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What is refractive index

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The refractive index is a way of measuring how lights behaves through a certain medium. This number gives an indication of how light reacts and how light is reflected. Manufacturers use (among other things) this as an indication of how light is reflected by a protective product and how that will make the surface look.

Why a refractive index

Light behaves in a certain way, this way is known to science. We can use this knowledge to predict what light will do when it goes from travelling through gas (air) and solids or liquids. The behaviour of light in this situation gives an indication of how a surface will look. An object can look glossy, glassy, have a warm glow, matte and several other ways. This is partially determined by the way light behaves.This particular behavior is also used to show the difference a protective product can make. The refractive index is measured before the product is applied, and afterwards. If the refractive index has changed, this difference is used to determine the effect the product has on light.

How light refraction works

Refraction at work
Refraction at work

In simple terms, light changes its way when changing from one medium to another medium. When light changes from going through air to clear coat (transparent solid), the light changes speed and direction. When it hits the colored coat underneath, it get reflected back again. The reflected light is affected again when it goes from the clear coat into the air again. When a product is applied on top of the clear coat, the light is also affected when it goes from air into the product, and then again when it goes from the product into the clear coat. The changes the light goes through determine how a surface looks.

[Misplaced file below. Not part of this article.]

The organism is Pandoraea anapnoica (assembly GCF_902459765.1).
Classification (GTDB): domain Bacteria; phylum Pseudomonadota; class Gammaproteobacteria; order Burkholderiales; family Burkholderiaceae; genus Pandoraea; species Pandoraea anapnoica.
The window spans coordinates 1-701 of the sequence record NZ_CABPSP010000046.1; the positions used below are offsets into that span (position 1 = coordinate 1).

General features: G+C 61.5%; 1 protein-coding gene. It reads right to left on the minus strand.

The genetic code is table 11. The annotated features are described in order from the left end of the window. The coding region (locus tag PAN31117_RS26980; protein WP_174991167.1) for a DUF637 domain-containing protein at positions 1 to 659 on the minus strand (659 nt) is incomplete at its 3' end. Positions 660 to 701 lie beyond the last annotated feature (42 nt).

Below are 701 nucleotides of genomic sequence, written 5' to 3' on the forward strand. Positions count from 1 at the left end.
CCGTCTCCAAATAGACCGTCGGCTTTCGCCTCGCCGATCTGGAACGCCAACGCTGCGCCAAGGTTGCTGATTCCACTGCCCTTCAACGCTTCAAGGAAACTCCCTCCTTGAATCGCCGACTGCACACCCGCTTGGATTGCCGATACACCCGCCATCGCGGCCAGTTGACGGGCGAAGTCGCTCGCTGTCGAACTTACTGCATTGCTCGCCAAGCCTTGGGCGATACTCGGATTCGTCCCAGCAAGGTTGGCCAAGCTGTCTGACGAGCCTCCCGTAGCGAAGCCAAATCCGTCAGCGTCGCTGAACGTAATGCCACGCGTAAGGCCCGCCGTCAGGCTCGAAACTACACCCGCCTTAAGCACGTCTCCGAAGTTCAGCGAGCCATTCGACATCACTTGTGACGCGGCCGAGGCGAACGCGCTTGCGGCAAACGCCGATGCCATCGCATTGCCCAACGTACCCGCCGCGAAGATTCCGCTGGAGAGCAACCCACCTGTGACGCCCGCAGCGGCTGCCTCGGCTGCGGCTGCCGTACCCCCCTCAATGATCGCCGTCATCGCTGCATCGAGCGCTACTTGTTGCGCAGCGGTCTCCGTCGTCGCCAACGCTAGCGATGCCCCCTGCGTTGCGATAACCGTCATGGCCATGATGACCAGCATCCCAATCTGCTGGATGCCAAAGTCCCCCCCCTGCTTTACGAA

Types of reflection

The refractive index is affected by several different variables. For example; a wax is made from several ingredients that are not completely transparent, the wax, the dye and several other ingredients are not 100% transparent. The final product is also not completely transparent. This means that the final microscopic layer of wax (after buffing) is also not 100% transparent. This microscopic layer has a very minimal effect on light, but enough to be measured. In some cases even enough to have an effect on the type of shine that is achieved.
Ceramic coatings generally leave a thicker layer then wax, and are almost 100% transparent. They have a different effect on light which causes to create a different type of shine.

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